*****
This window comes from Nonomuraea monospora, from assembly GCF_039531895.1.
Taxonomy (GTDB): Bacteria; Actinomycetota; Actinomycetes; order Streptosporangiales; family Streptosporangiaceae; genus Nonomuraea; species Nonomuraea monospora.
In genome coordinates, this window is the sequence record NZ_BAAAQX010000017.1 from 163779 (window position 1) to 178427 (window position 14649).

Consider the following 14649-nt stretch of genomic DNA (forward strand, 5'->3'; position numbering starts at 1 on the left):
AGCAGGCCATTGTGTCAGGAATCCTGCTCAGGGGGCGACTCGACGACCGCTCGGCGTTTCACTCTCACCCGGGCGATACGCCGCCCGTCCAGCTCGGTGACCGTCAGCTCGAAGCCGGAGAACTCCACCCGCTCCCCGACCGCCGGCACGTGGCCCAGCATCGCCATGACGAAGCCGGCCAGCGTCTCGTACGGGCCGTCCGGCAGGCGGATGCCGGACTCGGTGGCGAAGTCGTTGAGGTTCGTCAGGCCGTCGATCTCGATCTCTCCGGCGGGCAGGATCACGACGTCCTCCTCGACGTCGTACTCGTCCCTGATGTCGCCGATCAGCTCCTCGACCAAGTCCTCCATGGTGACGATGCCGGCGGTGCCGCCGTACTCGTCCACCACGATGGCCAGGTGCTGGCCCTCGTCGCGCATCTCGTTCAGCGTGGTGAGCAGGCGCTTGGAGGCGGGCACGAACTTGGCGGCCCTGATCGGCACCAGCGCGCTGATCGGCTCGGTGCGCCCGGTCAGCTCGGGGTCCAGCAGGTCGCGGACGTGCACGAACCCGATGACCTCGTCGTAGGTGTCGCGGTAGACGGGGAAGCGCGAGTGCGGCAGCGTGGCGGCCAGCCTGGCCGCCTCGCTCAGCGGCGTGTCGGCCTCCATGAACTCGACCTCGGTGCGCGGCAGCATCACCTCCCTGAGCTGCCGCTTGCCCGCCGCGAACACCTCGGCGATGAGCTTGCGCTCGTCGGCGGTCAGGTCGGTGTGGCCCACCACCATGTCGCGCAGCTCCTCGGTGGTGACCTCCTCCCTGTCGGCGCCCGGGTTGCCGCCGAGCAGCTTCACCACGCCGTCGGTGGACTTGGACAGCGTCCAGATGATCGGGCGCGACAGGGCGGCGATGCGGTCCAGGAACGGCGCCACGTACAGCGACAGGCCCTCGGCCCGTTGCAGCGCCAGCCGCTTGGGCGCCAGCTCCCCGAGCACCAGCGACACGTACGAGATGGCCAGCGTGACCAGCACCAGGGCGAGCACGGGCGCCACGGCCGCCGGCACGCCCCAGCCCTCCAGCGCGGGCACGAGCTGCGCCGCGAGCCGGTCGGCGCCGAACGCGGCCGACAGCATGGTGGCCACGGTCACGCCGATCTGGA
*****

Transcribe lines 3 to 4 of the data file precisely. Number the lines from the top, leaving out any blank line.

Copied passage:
In genome coordinates, this window is the sequence record NZ_BAAAQX010000017.1 from 163779 (window position 1) to 178427 (window position 14649).

Consider the following 14649-nt stretch of genomic DNA (forward strand, 5'->3'; position numbering starts at 1 on the left):